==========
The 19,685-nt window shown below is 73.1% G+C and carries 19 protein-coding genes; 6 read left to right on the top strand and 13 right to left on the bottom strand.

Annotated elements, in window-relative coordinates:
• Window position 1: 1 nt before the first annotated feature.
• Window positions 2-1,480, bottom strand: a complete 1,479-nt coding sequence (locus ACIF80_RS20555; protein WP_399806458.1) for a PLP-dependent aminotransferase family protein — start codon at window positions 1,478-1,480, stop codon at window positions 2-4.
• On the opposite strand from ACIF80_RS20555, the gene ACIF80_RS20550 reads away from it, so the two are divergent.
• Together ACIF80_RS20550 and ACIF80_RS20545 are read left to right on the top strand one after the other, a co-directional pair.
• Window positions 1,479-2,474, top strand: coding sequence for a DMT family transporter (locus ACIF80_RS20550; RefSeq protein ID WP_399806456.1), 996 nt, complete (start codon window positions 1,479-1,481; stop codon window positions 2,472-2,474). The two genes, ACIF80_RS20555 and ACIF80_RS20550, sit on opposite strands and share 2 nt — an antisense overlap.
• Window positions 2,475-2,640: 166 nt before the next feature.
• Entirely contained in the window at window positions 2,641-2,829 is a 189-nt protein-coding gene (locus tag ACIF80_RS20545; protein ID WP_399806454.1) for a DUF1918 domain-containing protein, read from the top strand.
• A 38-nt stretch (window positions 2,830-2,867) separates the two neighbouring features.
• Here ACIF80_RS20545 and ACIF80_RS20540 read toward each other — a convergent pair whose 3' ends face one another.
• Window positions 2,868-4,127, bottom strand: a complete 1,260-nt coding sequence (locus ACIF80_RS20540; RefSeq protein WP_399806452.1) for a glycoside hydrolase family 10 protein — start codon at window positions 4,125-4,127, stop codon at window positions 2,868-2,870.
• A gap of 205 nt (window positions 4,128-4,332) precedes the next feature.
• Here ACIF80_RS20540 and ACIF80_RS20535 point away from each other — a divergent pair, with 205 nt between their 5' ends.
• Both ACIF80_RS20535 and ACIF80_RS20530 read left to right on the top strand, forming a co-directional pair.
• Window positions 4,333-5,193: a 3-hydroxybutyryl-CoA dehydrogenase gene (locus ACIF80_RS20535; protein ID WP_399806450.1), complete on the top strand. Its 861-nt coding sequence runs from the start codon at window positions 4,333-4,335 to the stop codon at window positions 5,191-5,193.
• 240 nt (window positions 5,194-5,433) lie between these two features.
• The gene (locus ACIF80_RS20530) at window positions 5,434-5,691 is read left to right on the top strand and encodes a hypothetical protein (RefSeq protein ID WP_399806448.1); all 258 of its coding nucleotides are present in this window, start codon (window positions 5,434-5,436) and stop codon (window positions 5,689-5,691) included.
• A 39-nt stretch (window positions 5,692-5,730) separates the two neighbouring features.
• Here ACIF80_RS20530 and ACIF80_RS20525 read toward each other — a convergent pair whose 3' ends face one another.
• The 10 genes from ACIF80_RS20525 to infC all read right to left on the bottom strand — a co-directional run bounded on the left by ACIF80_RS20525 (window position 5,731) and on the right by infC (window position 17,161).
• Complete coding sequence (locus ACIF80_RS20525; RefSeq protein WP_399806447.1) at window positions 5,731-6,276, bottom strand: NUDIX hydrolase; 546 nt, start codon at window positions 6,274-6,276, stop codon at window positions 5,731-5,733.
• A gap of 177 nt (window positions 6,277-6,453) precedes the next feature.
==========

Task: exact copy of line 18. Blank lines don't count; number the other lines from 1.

• The gene (locus ACIF80_RS20530) at window positions 5,434-5,691 is read left to right on the top strand and encodes a hypothetical protein (RefSeq protein ID WP_399806448.1); all 258 of its coding nucleotides are present in this window, start codon (window positions 5,434-5,436) and stop codon (window positions 5,689-5,691) included.